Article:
We've all heard of the warning signs: frothing at the mouth, unusual behavior. These are symptoms associated with rabies, and there's good reason to avoid animals that exhibit them. Indeed, rabies ranks among the most ruthless viruses, killing the vast majority of infected individualscarnivores in particular. But researchers have found a curious exception to that rule. According to a report in the current issue of the Proceedings of the National Academy of Sciences, the spotted hyena can carry the virus without developing symptoms.

The finding came about as a result of research aimed at determining why clinical cases of rabies appear so rarely in Africa's national parks. Focusing on Serengeti National Park in Tanzania, Marion East of the Institute for Zoo and Wildlife Research in Berlin and her colleagues analyzed brain and saliva samples collected from resident carnivores. To their suprise, whereas rabies proved virulent to bat-eared foxes and white-tailed mongooses, for example, spotted hyenas in many cases eliminated the virus from their bodies or else apparently carried low viral loads and experienced no ill effects.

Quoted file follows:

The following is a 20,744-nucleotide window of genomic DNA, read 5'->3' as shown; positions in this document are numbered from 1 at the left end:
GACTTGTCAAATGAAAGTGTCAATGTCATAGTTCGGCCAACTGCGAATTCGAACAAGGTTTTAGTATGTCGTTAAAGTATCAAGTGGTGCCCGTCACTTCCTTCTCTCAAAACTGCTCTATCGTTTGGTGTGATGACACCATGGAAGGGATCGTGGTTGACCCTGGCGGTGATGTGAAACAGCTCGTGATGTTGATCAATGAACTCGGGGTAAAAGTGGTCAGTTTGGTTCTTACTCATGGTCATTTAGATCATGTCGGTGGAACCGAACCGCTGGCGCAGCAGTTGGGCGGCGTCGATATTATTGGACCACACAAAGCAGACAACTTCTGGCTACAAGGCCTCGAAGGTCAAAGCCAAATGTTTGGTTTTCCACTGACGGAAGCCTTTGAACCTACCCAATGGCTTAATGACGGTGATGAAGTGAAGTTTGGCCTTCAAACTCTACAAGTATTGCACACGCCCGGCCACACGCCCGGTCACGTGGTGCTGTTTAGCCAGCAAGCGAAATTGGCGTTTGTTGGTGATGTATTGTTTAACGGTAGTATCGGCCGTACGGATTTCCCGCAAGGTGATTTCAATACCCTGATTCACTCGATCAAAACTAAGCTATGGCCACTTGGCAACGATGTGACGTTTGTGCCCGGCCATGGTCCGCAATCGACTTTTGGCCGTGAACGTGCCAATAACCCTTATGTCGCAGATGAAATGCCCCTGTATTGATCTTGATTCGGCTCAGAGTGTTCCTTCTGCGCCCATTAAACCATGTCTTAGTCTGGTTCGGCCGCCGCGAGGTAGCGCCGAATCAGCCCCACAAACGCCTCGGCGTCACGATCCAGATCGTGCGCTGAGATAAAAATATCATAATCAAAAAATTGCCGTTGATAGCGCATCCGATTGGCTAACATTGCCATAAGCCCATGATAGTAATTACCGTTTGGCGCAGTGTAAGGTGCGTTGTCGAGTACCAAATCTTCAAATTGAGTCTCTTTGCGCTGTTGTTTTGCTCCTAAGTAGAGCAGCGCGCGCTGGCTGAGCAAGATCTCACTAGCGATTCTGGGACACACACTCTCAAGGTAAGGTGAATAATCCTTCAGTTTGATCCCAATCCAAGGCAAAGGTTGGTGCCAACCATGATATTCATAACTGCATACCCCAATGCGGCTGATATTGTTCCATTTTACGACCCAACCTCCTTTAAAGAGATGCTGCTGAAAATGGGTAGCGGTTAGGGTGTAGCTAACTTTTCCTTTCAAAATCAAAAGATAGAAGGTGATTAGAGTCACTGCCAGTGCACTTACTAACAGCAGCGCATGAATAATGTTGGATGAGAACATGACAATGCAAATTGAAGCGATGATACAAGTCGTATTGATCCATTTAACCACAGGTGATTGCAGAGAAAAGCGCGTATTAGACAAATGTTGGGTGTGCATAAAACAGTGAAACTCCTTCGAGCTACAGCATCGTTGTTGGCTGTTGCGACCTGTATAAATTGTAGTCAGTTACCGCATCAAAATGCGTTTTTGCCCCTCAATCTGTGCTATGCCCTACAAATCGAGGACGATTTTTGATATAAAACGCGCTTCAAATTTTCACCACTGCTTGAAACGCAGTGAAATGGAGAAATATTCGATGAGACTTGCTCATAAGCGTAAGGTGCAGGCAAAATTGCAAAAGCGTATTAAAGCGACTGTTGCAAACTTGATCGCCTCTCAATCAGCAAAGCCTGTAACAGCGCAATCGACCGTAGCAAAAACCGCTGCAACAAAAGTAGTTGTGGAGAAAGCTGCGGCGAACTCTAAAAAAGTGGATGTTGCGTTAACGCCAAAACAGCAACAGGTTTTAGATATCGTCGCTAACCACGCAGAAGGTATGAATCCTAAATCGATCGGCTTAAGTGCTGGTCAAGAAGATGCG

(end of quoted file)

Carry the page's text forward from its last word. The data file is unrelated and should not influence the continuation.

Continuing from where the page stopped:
Intriguingly, when the researchers analyzed the rabies virus harbored by the hyenas, it turned out to be a strain genetically distinct from the one carried by the other carnivores. Exactly why the two strains exist in the same ecosystem is a mystery. Similarly, the question of why the hyena strain should be less virulent remains unclear. But the authors note that frequent exposure to small viral loads as a result of social contact among the hyenas might lead to a high degree of immunity